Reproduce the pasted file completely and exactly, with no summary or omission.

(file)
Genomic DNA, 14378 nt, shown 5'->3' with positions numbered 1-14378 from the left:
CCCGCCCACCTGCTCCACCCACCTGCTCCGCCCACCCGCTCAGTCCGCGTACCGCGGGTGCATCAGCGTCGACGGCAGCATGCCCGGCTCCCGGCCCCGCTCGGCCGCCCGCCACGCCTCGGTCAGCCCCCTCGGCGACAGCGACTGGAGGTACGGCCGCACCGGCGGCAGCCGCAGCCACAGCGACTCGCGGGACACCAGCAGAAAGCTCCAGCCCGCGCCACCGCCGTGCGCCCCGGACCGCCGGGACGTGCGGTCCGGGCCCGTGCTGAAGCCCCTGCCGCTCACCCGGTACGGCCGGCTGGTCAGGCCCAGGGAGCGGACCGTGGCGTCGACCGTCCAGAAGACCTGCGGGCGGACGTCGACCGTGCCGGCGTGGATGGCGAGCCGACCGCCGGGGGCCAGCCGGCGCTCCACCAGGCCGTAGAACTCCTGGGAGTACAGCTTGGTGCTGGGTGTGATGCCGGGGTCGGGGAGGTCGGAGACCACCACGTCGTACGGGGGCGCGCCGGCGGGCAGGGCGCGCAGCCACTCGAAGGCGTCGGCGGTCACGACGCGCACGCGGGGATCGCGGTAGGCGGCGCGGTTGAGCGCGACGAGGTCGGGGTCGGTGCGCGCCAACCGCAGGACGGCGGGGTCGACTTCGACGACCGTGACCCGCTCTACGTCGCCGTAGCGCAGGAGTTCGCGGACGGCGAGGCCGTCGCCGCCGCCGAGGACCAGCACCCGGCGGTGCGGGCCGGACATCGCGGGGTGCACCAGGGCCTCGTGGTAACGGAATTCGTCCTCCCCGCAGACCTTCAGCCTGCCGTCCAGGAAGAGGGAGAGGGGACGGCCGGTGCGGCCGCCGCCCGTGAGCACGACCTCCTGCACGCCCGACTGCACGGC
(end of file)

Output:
Genomic DNA, 14378 nt, shown 5'->3' with positions numbered 1-14378 from the left:
CCCGCCCACCTGCTCCACCCACCTGCTCCGCCCACCCGCTCAGTCCGCGTACCGCGGGTGCATCAGCGTCGACGGCAGCATGCCCGGCTCCCGGCCCCGCTCGGCCGCCCGCCACGCCTCGGTCAGCCCCCTCGGCGACAGCGACTGGAGGTACGGCCGCACCGGCGGCAGCCGCAGCCACAGCGACTCGCGGGACACCAGCAGAAAGCTCCAGCCCGCGCCACCGCCGTGCGCCCCGGACCGCCGGGACGTGCGGTCCGGGCCCGTGCTGAAGCCCCTGCCGCTCACCCGGTACGGCCGGCTGGTCAGGCCCAGGGAGCGGACCGTGGCGTCGACCGTCCAGAAGACCTGCGGGCGGACGTCGACCGTGCCGGCGTGGATGGCGAGCCGACCGCCGGGGGCCAGCCGGCGCTCCACCAGGCCGTAGAACTCCTGGGAGTACAGCTTGGTGCTGGGTGTGATGCCGGGGTCGGGGAGGTCGGAGACCACCACGTCGTACGGGGGCGCGCCGGCGGGCAGGGCGCGCAGCCACTCGAAGGCGTCGGCGGTCACGACGCGCACGCGGGGATCGCGGTAGGCGGCGCGGTTGAGCGCGACGAGGTCGGGGTCGGTGCGCGCCAACCGCAGGACGGCGGGGTCGACTTCGACGACCGTGACCCGCTCTACGTCGCCGTAGCGCAGGAGTTCGCGGACGGCGAGGCCGTCGCCGCCGCCGAGGACCAGCACCCGGCGGTGCGGGCCGGACATCGCGGGGTGCACCAGGGCCTCGTGGTAACGGAATTCGTCCTCCCCGCAGACCTTCAGCCTGCCGTCCAGGAAGAGGGAGAGGGGACGGCCGGTGCGGCCGCCGCCCGTGAGCACGACCTCCTGCACGCCCGACTGCACGGC